Yesterday, The A.V. Club buried itself in the first avalanche of fall programming tumbling forth from peak TV; today, we consider the second half of the week, along with the fantastical creatures, resurgent sci-fi stars, resilient comics, and (of course) superheroes whose streaming series refuse to bend to the tyranny of the Gregorian calendar. (For more on these shows, check out their official trailers here.)
Editor’s note: Any pilots referenced within these previews are works in progress and are subject to change prior to broadcast. All times listed are Eastern.
Five years after the original series was canceled, Tim Kring brings Heroes back with a limited series run on NBC. Streamlining the mess of pottage that accumulated during the show’s first run, the “reboot” brings its focus onto a new group of heroes who must harness their newfound powers in order to fulfill their destiny and save the world. Familiar faces from the past are on hand to guide them, including Jack Coleman, Masi Oka, Cristine Rose, and Sendhil Ramamurthy. Zachary Levi joins the cast as a dude with a grudge against anyone with powers.
You have to watch it because: Heroes’ first season was, if nothing else, iconic, and the presence of Jack Coleman (along with the suggestion that he’ll play a central role in the new show) is reassuring. Coleman’s Noah Bennet was arguably the best character in the original series, and served as the linchpin of its best episode, “Company Man.”
You can skip it because: Even in its first season, Heroes was a circular mishmash of comic-book clichés and heavy-handed plotting. Once the novelty wore off, there wasn’t much left, and later seasons devolved into nonsensical theatrics and clumsy characterizations. While Kring may have predicted the modern form of “moment-based” storytelling, that’s not exactly a badge of honor.
Priority level: 2. The new series is only 13 episodes long, so maybe some lessons have been learned. [Zack Handlen]
Wesley Snipes makes his debut as a series regular in NBC’s new thriller about a Las Vegas gambling ring in which the stakes literally couldn’t be higher. Former Leverage producer John Rogers created the drama, which follows a highly proficient security expert (Philip Winchester) as he becomes embroiled in a game in which eccentric fat cats wager on his ability to solve crimes before innocent lives are lost.
You have to watch it because: Snipes is operating at maximum power in his performance as Mr. Johnson, the pit boss in the game, which is essentially a combination of roulette and Person Of Interest. While it has a larger mythology, it’s primarily focused on its episodic crimes of the week, making it an attractive, low-commitment choice in the age of layered, serialized storytelling.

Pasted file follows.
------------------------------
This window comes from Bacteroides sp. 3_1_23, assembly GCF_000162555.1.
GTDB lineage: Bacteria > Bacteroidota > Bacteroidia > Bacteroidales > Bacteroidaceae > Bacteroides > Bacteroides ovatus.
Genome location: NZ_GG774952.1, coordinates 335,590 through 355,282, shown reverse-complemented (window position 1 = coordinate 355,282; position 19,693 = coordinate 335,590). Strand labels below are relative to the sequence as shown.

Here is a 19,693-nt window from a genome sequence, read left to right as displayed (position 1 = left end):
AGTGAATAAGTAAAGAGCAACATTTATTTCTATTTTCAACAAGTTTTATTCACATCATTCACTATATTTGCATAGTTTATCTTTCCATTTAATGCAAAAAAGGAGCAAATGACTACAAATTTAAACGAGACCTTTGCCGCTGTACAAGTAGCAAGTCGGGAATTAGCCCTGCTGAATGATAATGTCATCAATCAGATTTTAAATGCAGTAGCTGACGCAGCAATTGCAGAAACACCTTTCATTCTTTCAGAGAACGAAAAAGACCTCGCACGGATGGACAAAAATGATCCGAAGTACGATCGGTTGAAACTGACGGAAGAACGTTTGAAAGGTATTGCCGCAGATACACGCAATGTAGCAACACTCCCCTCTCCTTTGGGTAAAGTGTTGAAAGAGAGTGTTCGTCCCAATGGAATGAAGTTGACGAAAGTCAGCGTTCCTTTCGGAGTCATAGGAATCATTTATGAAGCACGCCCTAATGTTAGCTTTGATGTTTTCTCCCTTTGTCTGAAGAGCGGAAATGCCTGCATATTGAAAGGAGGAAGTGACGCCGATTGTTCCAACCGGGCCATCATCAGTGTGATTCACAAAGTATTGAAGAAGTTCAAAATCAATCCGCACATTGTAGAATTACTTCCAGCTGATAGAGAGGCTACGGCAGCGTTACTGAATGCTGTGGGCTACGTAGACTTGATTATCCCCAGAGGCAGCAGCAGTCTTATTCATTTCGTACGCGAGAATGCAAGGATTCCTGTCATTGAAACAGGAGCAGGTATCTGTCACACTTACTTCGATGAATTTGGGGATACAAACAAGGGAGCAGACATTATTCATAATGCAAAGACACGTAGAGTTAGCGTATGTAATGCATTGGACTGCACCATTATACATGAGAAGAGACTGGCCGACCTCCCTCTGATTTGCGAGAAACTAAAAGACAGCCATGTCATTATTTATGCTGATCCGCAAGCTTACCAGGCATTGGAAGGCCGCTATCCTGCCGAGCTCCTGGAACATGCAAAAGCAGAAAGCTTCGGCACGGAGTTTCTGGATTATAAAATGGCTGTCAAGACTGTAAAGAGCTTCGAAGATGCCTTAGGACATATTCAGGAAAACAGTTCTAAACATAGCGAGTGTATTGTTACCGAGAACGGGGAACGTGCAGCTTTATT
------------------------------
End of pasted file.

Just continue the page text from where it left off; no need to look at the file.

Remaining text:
You can skip it because: Honestly, it’s all rather silly. It’s a clear Person Of Interest knockoff, but it lacks that show’s depth and steers around that show’s provocative questions about privacy and security. The supporting characters are woefully thin, and the main draw is Winchester’s ass-kicking, which isn’t enough of a selling point on its own.
Priority level: 2. The Player is just fine for anyone with an “off-beat procedural” opening in their television viewing schedule, and it’s obviously a must for fans of Snipes, but the concept is flimsy and the characters aren’t that interesting. [Joshua Alston]
Denis Leary and Jim Serpico’s production company Apostle—responsible for the TV series Rescue Me, Sirens, and Maron—returns with a rough-edged IFC sitcom about a group of young(ish) guys who channel frustrations with their daily lives into their amateur hockey team. Think The League crossed with Men Of A Certain Age, but with characters who skew more “bro.”
You have to watch it because: The early clips IFC has released are mildly enjoyable, suggesting that Benders will showcase a lot of the “guys just hanging out and shooting the shit” vibe that the Apostle team does so well.
You can skip it because: There’s probably not going to be much actual bending. Also, Leary and company’s current FX show Sex & Drugs & Rock & Roll has been doggedly mediocre.
Priority level: 2. Maybe it’s a mistake to doubt the channel that brought us Portlandia, Comedy Bang! Bang!, and Documentary Now!, but both the premise and the personnel here seem a bit too ordinary for IFC. Benders looks more like the kind of slight, dialogue-driven comedy that streaming services produce—and given that nearly all the IFC shows end up on Netflix, it makes sense to wait for the buzz on this one, and then catch up online if the word’s mostly positive. [Noel Murray]
Young Saxon nobleman Uhtred Of Bebbanburg (played as an adult by Alexander Dreymon) was captured by invading Vikings and raised as a Norseman. When he’s sought out later in life by the English King Alfred (of later “The Great” fame), Uhtred’s loyalties find him torn between his two cultures. Based on the historical novels by Bernard Cornwell, The Last Kingdom seeks to emulate History’s success with Vikings, and largely succeeds, adding more of a historical sweep to the Norse invasion that eventually led to the unification of England under one rule.
You have to watch it because: You can never have too many Vikings, and the Vikings of Vikings don’t return until 2016. The Last Kingdom enlivens the period drama with crisp, bloody action, an even-handed approach to both cultures, and a cast led by the mercurial, dashing Dreymon; David Dawson’s sickly but shrewd Alfred; and Emily Cox as Uhtred’s brash and formidable childhood friend and now-lover Brida.
You can skip it because: Some people can actually have too many Vikings, and, while Dreymon’s a solid lead, he, and The Last Kingdom, lack the crowd-pleasing flash of its rival on History.
Priority level: 4. Both Vikings and Game Of Thrones fans looking for something to hold them over should find plenty of familiar sword-and-intrigue entertainment here—and some wholly unique to this impressive entry in the expanding genre. [Dennis Perkins]